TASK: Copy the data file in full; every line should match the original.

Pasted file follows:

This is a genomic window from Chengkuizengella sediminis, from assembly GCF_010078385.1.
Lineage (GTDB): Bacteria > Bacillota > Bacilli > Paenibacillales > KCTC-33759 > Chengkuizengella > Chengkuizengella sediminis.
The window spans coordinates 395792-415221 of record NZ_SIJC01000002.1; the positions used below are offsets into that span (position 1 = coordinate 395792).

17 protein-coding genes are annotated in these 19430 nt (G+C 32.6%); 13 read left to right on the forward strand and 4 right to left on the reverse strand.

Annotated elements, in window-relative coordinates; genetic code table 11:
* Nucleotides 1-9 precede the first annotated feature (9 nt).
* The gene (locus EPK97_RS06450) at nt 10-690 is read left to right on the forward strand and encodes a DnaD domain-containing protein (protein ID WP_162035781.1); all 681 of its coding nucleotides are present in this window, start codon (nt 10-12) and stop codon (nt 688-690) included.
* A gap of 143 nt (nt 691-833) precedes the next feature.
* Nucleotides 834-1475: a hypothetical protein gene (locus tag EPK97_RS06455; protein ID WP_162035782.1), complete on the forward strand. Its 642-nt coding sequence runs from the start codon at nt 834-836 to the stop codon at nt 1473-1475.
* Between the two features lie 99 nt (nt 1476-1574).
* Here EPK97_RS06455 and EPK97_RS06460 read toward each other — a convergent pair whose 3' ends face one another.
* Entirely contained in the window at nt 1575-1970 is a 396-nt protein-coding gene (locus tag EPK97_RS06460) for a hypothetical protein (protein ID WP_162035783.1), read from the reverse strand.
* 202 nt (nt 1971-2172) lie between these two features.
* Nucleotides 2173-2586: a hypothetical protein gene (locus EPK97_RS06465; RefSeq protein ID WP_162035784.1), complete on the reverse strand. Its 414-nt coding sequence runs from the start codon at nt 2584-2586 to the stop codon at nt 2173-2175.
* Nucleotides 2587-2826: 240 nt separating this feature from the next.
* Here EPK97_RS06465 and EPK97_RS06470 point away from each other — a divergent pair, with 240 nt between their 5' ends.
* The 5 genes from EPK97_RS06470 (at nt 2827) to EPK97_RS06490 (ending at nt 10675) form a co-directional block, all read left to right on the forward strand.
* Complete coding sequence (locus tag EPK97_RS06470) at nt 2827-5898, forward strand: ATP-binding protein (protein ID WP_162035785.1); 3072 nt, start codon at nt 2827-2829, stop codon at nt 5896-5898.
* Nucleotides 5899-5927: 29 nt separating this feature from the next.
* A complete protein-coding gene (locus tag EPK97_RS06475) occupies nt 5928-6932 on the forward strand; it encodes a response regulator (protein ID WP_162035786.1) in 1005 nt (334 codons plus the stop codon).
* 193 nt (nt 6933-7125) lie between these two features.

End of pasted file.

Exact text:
This is a genomic window from Chengkuizengella sediminis, from assembly GCF_010078385.1.
Lineage (GTDB): Bacteria > Bacillota > Bacilli > Paenibacillales > KCTC-33759 > Chengkuizengella > Chengkuizengella sediminis.
The window spans coordinates 395792-415221 of record NZ_SIJC01000002.1; the positions used below are offsets into that span (position 1 = coordinate 395792).

17 protein-coding genes are annotated in these 19430 nt (G+C 32.6%); 13 read left to right on the forward strand and 4 right to left on the reverse strand.

Annotated elements, in window-relative coordinates; genetic code table 11:
* Nucleotides 1-9 precede the first annotated feature (9 nt).
* The gene (locus EPK97_RS06450) at nt 10-690 is read left to right on the forward strand and encodes a DnaD domain-containing protein (protein ID WP_162035781.1); all 681 of its coding nucleotides are present in this window, start codon (nt 10-12) and stop codon (nt 688-690) included.
* A gap of 143 nt (nt 691-833) precedes the next feature.
* Nucleotides 834-1475: a hypothetical protein gene (locus tag EPK97_RS06455; protein ID WP_162035782.1), complete on the forward strand. Its 642-nt coding sequence runs from the start codon at nt 834-836 to the stop codon at nt 1473-1475.
* Between the two features lie 99 nt (nt 1476-1574).
* Here EPK97_RS06455 and EPK97_RS06460 read toward each other — a convergent pair whose 3' ends face one another.
* Entirely contained in the window at nt 1575-1970 is a 396-nt protein-coding gene (locus tag EPK97_RS06460) for a hypothetical protein (protein ID WP_162035783.1), read from the reverse strand.
* 202 nt (nt 1971-2172) lie between these two features.
* Nucleotides 2173-2586: a hypothetical protein gene (locus EPK97_RS06465; RefSeq protein ID WP_162035784.1), complete on the reverse strand. Its 414-nt coding sequence runs from the start codon at nt 2584-2586 to the stop codon at nt 2173-2175.
* Nucleotides 2587-2826: 240 nt separating this feature from the next.
* Here EPK97_RS06465 and EPK97_RS06470 point away from each other — a divergent pair, with 240 nt between their 5' ends.
* The 5 genes from EPK97_RS06470 (at nt 2827) to EPK97_RS06490 (ending at nt 10675) form a co-directional block, all read left to right on the forward strand.
* Complete coding sequence (locus tag EPK97_RS06470) at nt 2827-5898, forward strand: ATP-binding protein (protein ID WP_162035785.1); 3072 nt, start codon at nt 2827-2829, stop codon at nt 5896-5898.
* Nucleotides 5899-5927: 29 nt separating this feature from the next.
* A complete protein-coding gene (locus tag EPK97_RS06475) occupies nt 5928-6932 on the forward strand; it encodes a response regulator (protein ID WP_162035786.1) in 1005 nt (334 codons plus the stop codon).
* 193 nt (nt 6933-7125) lie between these two features.